Silent by Sara Alva #LGBT #Review #AwardWinner

Dana reviews Silent by Sara Alva (Self published October 27, 2013, 383 pages, Cover art by Dani Alexander)

This week is Award Winning Books week at Rainbow Gold Reviews.  I had previously won a paperback copy of Silent by Sara Alva. I hadn’t read it yet, and when I saw it on the list of Rainbow Award winners, I found the perfect reason to put down my kindle and read an actual paperback. I am so glad I did. 



Blurb: 2014 Rainbow Award Winner: Best Gay & Lesbian Young Adult Novel

Alex’s life as a teenager in South Central LA is far from perfect, but it’s his life, and he knows how to live it. He knows what role to play and what things to keep to himself. He’s got it all under control, until one lousy pair of shoes kicks him out of his world and lands him in a foster care group home.

Surrounded by strangers and trapped in a life where he could never belong, Alex turns to the only person lower on the social ladder than he is: a “special” mute boy. In Sebastian, Alex finds a safe place to store his secrets—those that sent him to foster care, and the deeper one that sets him apart from the other teenagers he knows. But Sebastian has secrets of his own, and when tragedy rips the two boys apart, Alex will stop at nothing to find the answers—even if it means dragging them both through a past full of wounds best left buried.

It might just be worth it, for the slim chance at love.

Buy links: Amazon | B&N | ARe  Add to Goodreads



I’ll start by saying that I love the cover of this book. The graffiti style is not unlike something you would see in the neighborhood where Alex grew up. At first Alex seems tough but young. He talks a big game, but he has to in the bad part of town he lives in. He dabbles in selling drugs, hangs out with friends, and having sex with high school girls is something he feels pressured to do. Under this facade, is the Alex that is trying desperately to stay out of a gang, wants his mom’s attention and love, and is also attracted to other boys/men.

The dialogue in the beginning of this books is rough, but appropriate for who Alex and his friends are. I can’t condone the way he goes about getting himself a pair of new shoes, but can also feel for his desperate need for ones that fit him. His actions lead to a fight with his stepfather and when the school sees the familiar signs of abuse they step in and Alex is put into a group home where he meets Sebastian.

Sebastian was born with a condition and is unable to speak. Most everyone at the group home seems to ignore him. Alex finds himself talking to Sebastian thinking he can’t really understand him and knowing he won’t be able to repeat Alex’s secrets. We begin to see a more emotional side to Alex and an awakening happening in Sebastian. It just goes to show the way we speak to people and the way we treat them can have such an affect on who they become. Everyone believed Sebastian incapable of intelligence because of his muteness. The two boys end up finding something in each other that they need. For Alex, it’s someone who will listen and not judge and for Sebastian it is someone who will talk to him like a real person.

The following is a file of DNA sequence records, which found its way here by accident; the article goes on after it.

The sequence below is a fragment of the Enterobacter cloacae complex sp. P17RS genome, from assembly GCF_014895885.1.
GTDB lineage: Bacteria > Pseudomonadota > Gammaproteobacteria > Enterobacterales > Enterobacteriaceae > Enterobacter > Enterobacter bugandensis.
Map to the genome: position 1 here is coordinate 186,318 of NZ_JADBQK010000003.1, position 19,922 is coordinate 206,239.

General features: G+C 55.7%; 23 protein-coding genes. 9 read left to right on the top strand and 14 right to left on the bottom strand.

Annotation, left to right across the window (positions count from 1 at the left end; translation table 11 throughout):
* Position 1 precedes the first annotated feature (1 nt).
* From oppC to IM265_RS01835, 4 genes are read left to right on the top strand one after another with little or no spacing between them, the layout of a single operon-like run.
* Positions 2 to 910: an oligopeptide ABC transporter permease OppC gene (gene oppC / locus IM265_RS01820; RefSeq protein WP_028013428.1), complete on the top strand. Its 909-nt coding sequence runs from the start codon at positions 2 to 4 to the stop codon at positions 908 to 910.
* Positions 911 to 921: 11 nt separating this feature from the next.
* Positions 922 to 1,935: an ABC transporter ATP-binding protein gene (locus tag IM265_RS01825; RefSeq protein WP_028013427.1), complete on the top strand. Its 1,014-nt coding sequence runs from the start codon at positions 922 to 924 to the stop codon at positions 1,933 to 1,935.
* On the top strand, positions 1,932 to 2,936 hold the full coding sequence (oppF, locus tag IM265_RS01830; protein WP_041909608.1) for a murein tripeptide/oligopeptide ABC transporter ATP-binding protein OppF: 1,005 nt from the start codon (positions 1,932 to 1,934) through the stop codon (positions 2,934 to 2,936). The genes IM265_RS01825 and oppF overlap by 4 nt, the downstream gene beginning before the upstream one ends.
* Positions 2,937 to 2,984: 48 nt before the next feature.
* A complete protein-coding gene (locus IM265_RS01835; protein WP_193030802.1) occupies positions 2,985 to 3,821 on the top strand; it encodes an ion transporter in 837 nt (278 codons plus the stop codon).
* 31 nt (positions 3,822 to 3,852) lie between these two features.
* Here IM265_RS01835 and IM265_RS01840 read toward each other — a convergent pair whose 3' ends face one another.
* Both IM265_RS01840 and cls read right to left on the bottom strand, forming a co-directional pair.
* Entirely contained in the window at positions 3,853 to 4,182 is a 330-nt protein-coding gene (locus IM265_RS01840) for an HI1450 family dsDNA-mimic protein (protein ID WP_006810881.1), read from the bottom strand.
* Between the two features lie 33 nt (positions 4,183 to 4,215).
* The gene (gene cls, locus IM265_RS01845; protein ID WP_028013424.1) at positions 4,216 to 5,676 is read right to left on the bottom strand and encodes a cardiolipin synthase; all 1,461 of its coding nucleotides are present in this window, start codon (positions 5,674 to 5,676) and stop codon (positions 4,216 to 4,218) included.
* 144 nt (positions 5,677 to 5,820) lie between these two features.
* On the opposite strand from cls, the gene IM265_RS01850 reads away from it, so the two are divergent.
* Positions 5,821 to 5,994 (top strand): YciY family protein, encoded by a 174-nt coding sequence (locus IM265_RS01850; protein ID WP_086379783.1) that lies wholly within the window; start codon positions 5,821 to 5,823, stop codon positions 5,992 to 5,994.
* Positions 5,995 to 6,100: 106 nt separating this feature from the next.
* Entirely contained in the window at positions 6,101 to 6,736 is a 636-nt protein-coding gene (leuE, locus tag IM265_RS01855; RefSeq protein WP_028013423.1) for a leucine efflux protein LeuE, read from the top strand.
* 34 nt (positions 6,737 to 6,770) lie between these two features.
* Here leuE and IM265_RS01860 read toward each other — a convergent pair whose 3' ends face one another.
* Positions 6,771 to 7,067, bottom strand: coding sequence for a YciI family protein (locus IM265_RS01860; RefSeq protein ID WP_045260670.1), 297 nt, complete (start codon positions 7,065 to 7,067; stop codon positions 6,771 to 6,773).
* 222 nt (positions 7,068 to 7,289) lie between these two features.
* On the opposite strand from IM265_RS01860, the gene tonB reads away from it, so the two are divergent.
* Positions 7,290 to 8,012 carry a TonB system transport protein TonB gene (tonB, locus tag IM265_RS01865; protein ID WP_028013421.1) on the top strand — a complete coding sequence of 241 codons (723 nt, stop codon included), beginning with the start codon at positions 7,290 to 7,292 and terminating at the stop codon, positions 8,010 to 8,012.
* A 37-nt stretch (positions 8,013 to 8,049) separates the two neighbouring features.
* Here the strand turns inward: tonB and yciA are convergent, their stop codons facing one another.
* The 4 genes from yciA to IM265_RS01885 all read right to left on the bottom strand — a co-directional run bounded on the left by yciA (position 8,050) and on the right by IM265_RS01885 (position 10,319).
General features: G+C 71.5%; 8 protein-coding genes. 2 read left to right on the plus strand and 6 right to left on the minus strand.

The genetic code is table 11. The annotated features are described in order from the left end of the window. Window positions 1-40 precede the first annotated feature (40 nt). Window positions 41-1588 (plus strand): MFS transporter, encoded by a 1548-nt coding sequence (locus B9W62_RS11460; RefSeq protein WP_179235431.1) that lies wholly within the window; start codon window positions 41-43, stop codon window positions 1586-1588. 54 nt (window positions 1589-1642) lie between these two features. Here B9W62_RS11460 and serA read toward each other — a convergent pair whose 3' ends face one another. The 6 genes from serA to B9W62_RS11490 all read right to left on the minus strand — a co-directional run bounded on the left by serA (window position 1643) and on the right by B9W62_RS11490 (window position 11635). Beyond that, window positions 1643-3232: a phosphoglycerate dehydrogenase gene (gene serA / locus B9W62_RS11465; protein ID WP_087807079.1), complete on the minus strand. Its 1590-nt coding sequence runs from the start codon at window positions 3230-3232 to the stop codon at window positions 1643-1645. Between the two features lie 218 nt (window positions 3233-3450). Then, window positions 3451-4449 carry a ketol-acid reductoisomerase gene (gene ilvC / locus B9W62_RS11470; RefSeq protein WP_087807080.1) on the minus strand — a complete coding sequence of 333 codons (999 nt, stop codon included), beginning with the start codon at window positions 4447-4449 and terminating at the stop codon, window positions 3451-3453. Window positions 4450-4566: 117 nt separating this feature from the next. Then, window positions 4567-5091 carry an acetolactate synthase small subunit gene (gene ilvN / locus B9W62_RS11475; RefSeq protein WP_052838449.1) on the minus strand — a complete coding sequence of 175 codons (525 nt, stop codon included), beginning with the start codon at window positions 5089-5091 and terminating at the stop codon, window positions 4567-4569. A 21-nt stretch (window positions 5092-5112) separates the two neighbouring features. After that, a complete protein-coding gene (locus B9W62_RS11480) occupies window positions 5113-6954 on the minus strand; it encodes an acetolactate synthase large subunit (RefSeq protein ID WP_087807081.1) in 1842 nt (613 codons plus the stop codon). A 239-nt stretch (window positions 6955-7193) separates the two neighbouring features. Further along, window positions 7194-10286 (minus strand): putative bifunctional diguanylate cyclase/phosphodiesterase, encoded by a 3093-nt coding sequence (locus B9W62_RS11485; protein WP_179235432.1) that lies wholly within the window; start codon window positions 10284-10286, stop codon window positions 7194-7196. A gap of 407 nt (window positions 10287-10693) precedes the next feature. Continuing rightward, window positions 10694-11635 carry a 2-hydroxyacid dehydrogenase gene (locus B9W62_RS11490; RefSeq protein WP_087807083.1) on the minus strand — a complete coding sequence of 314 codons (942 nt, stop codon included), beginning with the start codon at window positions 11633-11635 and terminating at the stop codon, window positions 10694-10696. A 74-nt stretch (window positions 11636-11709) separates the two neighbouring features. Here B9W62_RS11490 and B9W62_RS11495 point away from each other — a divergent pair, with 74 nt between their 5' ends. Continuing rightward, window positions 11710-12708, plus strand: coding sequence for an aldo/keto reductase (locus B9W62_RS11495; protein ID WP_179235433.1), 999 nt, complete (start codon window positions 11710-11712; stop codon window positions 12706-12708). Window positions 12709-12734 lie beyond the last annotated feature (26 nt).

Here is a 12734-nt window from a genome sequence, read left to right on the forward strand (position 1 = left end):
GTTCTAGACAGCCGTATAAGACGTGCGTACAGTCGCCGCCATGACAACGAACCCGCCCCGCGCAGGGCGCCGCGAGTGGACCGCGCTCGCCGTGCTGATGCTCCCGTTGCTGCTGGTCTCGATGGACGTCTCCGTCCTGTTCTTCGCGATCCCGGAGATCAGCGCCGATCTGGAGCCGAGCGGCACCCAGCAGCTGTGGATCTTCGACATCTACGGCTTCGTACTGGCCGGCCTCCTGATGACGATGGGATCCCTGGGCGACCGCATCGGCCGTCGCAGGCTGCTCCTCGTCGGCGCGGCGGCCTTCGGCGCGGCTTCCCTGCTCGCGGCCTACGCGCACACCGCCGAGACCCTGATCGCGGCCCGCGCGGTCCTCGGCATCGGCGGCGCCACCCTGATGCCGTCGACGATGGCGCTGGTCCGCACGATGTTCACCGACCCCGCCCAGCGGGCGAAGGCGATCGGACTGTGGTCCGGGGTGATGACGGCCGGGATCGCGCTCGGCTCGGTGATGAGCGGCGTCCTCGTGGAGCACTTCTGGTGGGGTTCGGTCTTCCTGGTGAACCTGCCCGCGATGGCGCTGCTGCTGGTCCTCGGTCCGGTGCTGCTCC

When the house they are both staying in has a fire, they are separated for a bit, but Alex fights to see Sebastian and sees him withdrawing into himself again. From that moment Alex feels he needs to take charge. It’s a new Alex that we see as the boys take to the streets. They visit Alex’s sister who is selling her body to provide a life for her daughter. He has the maturity to see that the life he and his sister have chosen isn’t going to get them far and warns his niece in a touching moment. There is a brief moment where their experiences visiting the pier and hiding out in a building at night seem like everything will be okay for Alex and Sebastian. Eventually, their luck runs out and Alex learns to put the welfare of others before himself. He really comes a long way than the punk kid he was trying to be in the beginning of the story.

I really love Alex and Sebastian together as a couple. There is a lot of soul searching on Alex’s part to make sure he isn’t taking advantage of Sebastian and the way that Sebastian thrives with Alex’s care is amazing. I think the ending of this book was really good, but with both boys being young I would love a follow up story or book on them. I’d love to see what changes would happen with more time together. I’d definitely recommend this story. It might not be a typical coming of age story, but it moved me with it’s tenderness and the characters experienced so much growth.

10/10 Pots of Gold (100% Recommended) – Compares to 5/5 Stars

pot of gold


Sara Alva is a former small-town girl currently living in big-city LA with a husband, two cats, and an avocado tree. She recently discovered— after a year in her house— that she also has a fig tree in her backyard, which might mean she needs to get out more. But sometimes the stories waiting to be told demand more attention, and when she puts fingers to keyboard, it’s usually to write about journeys of self-discovery, heartache, personal growth, friendship and love. When she isn’t writing, she’s teaching or dancing.

2 thoughts on “Silent by Sara Alva #LGBT #Review #AwardWinner

  1. I love character development like this! Realistic protagonists that discover parts of themselves. And I always love a good book representing some sort of handicap. From the sound of it, seems like this book handles it well. I’ve had it on my TBR for a while, but this makes me want to bump up its priority! Great review 🙂

    Liked by 1 person

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